Lisbon (AFP) - Antonio Guterres, the man set to become the next United Nations secretary-general, vowed Thursday to serve "the most vulnerable" when he takes up the post.
"To describe what I feel at the present moment two words are sufficient: gratitude and humility," the former Portuguese prime minister said in an address at the foreign ministry in Lisbon.
"Gratitude but also humility. Humility when facing the dramatic problems of today's world and humility that is needed to serve, and especially to serve those that are most vulnerable," he added.
"The victims of conflict, of terrorism, the victims of the violation of rights, the victims of poverty and injustices."
It was his first public comment since the UN Security Council earlier on Thursday unanimously backed Guterres, who was chief of the UN's refugee agency for a decade, to be the next secretary-general.
A vote by the UN General Assembly's 193 member states to endorse him as successor to Ban Ki-moon is expected next week, probably on Thursday.
The unanimous Security Council backing for Guterres for a five-year term from January 1 followed an informal vote on Wednesday during which 13 of the 15 members supported his candidacy and none of the five veto-holding powers blocked him.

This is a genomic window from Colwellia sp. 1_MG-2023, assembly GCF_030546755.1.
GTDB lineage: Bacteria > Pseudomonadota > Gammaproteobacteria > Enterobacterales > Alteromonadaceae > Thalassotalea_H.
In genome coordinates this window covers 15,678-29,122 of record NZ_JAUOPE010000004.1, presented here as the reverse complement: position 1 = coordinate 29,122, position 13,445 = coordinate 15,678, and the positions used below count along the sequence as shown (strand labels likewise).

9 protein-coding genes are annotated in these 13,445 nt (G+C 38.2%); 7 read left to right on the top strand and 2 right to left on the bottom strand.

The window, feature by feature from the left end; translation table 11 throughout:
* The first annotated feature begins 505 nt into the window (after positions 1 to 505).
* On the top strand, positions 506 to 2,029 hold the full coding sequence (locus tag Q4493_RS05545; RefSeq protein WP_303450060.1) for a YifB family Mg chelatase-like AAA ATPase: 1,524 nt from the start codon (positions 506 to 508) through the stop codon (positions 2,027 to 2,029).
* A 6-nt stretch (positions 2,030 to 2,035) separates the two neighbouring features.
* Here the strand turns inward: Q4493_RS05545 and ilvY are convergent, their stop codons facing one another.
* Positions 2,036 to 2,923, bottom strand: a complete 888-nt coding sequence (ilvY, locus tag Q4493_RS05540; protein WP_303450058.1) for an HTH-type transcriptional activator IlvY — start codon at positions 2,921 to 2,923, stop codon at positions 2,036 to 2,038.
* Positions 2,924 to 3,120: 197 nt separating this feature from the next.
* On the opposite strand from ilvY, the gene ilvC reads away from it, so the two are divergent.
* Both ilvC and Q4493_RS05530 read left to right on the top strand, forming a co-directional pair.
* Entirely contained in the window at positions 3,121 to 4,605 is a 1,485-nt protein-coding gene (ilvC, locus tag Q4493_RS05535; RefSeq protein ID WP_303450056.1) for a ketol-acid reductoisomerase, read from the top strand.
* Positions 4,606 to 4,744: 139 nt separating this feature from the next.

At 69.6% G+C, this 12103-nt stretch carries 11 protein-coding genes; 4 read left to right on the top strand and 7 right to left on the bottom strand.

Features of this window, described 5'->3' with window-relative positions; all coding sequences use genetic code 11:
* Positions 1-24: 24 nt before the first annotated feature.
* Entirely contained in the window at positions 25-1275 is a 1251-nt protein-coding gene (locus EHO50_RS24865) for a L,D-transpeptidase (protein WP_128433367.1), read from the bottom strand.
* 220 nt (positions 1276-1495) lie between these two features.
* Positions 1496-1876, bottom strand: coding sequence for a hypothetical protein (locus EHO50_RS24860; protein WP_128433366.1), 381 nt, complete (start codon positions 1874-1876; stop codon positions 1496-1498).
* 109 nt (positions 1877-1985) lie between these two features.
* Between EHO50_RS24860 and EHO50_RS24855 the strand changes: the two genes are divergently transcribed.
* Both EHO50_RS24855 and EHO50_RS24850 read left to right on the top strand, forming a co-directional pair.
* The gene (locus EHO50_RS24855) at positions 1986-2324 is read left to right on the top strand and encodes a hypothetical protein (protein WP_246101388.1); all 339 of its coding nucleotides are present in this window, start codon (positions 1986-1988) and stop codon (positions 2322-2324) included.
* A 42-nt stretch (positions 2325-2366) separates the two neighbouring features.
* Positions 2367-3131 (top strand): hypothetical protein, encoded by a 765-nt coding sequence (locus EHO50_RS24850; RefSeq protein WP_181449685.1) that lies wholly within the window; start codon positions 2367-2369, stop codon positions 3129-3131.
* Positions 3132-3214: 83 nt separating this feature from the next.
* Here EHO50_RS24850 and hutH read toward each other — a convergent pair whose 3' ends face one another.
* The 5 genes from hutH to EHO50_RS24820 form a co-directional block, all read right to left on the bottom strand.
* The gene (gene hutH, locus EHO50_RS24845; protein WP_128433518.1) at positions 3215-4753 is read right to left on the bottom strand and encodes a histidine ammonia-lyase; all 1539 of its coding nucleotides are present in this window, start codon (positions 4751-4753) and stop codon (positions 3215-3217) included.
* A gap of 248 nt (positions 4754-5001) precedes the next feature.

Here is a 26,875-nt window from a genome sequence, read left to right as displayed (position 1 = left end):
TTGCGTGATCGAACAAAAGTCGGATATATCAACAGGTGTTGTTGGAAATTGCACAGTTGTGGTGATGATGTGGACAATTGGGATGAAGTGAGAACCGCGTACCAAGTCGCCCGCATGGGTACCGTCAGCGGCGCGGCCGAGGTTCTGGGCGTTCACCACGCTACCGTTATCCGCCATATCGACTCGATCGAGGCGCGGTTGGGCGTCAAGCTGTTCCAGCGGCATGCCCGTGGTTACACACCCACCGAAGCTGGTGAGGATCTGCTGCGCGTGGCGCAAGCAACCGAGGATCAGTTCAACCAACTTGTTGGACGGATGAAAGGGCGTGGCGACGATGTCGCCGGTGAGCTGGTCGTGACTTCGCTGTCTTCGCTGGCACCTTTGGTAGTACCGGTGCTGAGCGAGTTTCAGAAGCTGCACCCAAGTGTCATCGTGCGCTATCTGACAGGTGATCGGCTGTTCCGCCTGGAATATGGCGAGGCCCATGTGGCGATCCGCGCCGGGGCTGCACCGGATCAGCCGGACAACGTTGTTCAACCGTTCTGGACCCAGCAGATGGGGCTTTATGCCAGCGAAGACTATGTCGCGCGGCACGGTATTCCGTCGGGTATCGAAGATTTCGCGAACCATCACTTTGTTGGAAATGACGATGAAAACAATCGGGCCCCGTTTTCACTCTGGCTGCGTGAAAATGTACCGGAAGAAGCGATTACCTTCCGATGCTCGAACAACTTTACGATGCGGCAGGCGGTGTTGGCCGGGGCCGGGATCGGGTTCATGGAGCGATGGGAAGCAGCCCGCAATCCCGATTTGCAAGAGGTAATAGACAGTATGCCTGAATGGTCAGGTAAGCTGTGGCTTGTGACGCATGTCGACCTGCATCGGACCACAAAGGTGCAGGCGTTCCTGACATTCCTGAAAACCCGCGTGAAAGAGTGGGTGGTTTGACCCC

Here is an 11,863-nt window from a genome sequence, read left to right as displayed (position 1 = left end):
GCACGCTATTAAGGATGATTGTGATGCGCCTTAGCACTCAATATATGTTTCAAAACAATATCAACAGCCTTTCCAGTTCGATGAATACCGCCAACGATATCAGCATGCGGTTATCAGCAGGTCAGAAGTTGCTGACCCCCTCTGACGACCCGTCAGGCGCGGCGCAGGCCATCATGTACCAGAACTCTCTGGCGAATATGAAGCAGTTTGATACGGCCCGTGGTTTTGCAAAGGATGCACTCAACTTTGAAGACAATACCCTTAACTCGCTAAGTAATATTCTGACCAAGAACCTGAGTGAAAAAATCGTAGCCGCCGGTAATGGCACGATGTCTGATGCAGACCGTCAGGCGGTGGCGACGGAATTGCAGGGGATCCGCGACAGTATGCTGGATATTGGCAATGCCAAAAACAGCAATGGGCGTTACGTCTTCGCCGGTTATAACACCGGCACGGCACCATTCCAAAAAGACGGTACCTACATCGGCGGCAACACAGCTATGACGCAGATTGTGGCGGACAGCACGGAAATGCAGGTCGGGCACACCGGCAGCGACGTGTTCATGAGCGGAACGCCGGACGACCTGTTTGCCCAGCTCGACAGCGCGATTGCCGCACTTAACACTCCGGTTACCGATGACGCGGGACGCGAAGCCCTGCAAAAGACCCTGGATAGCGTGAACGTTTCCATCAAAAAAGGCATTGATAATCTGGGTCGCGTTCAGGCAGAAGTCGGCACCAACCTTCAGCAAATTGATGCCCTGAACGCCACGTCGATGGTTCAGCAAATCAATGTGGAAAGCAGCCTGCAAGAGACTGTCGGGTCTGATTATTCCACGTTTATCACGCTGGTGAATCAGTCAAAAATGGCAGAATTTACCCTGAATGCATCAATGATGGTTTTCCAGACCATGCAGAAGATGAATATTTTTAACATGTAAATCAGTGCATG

"I was moved when I saw the Security Council able to decide in unity and consensus and to decide in a very quick way," Guterres said in an address repeated in English, French, Portuguese and Spanish.
"And I hope this represents a symbolic moment, a moment in which the Security Council enhances its capacity to act in unity and consensus creating the conditions to decide timely in relation to the dramatic problems of out time."
Guterres, who served as Portugal's prime minister from 1995 to 2002, won the number-one spot in all of the informal votes held by the Security Council.
The 67-year-old socialist politician, who will be the first former head of government to lead the United Nations, has pledged to revamp the global diplomatic body to boost its peacemaking efforts and promote human rights.